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A Collection of Newfoundland Wills
David Troy


Will of David Troy
from Newfoundland will books volume 2 page 499 probate year 1863

In re
David Troy deceased.

The last will and testament of David Troy of Brigus Conception Bay in the Island of Newfoundland.    I give and bequeath to Mary Ann Daly daughter of James Daly of Brigus aforesaid my house and garden situate in Irish Town in Brigus aforesaid.    I give and bequeath to my brother-in-law James Daly all the rest of my property after paying all my just and lawful debts together with all my stock in trade, furniture of whatsoever kind &c.     My dwelling house is built on leased property that also I give to James Daly aforesaid upon this understanding that he pays the rent during the unexpired term of the lease.     I desire that in the event of my death James Daly aforesaid shall cause me to be decently and respectably interred.    I also desire that James Daly do pay or cause to be paid to the Revd. Edward O’Keef or to the officiating Roman Catholic Clergyman of Brigus the sum of thirty shillings for Masses being said for the repose of my soul.    And I do hereby nominate and appoint James Daly beforementioned to be executor of this my last will and testament.    David Troy.    Signed sealed published and declared as & for the last will and testament of the said David Troy in the presence of us who in his presence and in the presence of each other have hereunto set our hands as witnesses thereto the said will being first read over to the said testator in our presence before he signed it and appeared to be fully understood by him on this seventeenth day of April A.D. 1863. W.S. Mills,     Richard Mandeville.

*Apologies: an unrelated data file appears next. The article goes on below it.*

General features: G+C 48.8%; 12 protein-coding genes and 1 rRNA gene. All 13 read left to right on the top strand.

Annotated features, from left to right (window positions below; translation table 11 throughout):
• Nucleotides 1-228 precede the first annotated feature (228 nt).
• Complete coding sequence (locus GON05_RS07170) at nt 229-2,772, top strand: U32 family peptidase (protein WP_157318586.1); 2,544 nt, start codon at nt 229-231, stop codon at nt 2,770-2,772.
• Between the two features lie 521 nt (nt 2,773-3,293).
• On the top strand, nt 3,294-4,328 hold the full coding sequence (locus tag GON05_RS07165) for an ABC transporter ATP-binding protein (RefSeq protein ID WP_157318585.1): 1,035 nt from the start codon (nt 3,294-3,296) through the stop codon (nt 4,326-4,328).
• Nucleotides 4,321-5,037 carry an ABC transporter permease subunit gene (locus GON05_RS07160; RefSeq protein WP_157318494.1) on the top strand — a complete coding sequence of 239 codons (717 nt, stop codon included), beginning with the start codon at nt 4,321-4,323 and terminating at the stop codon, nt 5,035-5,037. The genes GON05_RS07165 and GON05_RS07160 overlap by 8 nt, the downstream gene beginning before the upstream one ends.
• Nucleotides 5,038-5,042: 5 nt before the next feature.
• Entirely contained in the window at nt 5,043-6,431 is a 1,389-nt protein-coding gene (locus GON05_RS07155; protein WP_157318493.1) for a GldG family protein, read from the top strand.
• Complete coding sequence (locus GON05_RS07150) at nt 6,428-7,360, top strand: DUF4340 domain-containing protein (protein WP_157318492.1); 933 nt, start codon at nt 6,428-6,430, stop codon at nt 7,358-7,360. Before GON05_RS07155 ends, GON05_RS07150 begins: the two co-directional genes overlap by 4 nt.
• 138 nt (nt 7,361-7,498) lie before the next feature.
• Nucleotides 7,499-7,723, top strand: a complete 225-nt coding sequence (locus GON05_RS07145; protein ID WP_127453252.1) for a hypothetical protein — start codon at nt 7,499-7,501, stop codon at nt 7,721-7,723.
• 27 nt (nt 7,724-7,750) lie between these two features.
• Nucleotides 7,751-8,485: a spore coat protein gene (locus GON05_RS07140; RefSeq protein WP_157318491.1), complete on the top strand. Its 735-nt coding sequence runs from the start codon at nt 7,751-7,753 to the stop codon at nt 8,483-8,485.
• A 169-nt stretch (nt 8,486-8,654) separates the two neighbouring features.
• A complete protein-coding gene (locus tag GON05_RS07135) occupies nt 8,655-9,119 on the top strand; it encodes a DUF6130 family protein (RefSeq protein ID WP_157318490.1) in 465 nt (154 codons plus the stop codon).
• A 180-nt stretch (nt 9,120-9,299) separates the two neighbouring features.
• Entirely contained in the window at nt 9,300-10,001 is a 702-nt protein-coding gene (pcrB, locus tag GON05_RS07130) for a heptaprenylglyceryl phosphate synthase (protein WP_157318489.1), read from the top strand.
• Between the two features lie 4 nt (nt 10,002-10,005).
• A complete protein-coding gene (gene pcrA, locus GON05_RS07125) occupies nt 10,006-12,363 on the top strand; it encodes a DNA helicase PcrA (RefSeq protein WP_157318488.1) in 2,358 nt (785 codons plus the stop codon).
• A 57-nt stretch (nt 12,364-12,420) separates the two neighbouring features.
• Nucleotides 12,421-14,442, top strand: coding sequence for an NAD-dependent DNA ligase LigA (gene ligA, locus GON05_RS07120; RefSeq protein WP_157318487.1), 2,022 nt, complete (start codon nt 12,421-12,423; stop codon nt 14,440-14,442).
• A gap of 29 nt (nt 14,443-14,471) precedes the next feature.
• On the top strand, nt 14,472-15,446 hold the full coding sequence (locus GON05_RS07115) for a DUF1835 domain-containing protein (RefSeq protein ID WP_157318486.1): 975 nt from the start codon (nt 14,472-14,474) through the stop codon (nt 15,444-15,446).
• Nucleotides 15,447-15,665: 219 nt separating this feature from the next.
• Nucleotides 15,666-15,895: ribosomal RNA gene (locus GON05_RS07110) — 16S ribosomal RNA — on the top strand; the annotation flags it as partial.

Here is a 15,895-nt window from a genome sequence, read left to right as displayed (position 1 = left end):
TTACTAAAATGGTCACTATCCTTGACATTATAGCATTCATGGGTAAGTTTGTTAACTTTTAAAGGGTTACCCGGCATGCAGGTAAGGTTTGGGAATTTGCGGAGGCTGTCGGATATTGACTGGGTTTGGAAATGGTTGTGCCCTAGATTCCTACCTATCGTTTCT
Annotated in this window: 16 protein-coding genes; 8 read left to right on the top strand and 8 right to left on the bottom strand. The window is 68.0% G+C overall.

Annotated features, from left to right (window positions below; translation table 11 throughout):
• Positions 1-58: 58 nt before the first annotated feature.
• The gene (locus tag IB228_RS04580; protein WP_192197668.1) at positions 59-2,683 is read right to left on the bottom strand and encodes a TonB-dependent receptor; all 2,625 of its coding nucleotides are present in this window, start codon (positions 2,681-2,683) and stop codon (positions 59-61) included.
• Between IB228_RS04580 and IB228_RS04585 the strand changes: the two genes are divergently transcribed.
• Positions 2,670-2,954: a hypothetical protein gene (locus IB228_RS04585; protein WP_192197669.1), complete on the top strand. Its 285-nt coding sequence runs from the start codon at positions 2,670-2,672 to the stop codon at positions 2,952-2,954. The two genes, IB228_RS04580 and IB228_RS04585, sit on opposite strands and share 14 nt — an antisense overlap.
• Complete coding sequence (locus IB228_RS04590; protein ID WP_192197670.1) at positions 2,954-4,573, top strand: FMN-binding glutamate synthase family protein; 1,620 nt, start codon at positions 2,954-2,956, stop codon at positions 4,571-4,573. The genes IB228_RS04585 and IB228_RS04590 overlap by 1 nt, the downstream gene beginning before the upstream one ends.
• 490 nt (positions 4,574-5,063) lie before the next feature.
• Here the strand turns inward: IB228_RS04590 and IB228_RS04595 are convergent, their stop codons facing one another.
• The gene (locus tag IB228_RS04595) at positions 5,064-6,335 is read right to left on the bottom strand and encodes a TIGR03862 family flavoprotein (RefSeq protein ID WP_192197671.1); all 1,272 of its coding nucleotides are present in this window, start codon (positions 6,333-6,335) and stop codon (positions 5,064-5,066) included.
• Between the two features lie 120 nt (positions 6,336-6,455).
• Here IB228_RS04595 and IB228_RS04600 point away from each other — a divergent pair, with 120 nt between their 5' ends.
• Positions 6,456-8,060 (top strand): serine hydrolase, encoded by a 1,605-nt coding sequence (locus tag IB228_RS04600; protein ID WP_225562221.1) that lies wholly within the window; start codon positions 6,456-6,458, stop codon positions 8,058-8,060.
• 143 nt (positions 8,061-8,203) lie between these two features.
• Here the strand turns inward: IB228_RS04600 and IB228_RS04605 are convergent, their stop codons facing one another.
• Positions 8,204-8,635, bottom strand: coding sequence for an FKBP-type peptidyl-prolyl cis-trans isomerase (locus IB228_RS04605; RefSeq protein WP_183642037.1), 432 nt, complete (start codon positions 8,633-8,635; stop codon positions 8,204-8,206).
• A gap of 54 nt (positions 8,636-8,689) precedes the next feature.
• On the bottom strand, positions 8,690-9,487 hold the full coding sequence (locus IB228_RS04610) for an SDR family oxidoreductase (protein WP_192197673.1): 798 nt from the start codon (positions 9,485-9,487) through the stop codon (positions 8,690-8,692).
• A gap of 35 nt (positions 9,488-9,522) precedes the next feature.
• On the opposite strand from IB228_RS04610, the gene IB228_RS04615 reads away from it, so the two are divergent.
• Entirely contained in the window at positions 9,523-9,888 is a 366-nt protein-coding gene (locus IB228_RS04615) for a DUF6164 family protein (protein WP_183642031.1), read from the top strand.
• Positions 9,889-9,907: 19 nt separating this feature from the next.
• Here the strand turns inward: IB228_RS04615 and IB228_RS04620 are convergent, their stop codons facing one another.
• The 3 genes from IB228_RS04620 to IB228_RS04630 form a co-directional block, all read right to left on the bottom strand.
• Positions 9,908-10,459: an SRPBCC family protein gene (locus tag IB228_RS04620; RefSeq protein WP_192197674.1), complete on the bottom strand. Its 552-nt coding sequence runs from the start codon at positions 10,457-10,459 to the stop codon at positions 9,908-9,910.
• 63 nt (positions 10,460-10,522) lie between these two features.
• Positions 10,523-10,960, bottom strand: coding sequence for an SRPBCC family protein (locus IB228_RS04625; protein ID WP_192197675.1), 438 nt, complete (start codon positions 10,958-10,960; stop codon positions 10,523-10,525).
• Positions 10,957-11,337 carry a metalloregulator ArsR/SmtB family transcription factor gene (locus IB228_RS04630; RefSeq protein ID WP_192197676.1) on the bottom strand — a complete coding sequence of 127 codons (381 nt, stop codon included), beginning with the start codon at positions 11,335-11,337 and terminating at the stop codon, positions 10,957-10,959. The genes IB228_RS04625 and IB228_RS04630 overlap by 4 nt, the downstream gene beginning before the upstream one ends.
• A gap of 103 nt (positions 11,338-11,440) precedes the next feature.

Certified correct,
D. M. Browning



Note: The wills in those will books are NOT actual wills. They are either hand-written copies or in later years typed copies of a, "last will and testament," written or typed by the court clerk, after the death of the testator, when the executor presented them to the court for probate. The court clerk didn't list the signatures at the bottom, he (or she) just put them in the book in whatever order they were in, on the original document, no spacing most of the time, no punctuation and also no paragraphs. The originals were kept by the executor.

We who have typed these wills, have made every effort to include all the errors that were on the microfilm, in order to avoid destroying the integrity of the originals, where ever they may be. However, in some of the very long wills, we have tried to insert paragraphs to make it easier for the researcher to read the document.

Page Contributed by Judy Benson & Ivy F. Benoit

Page Revised by Ivy F. Benoit (Wednesday February 20, 2013)

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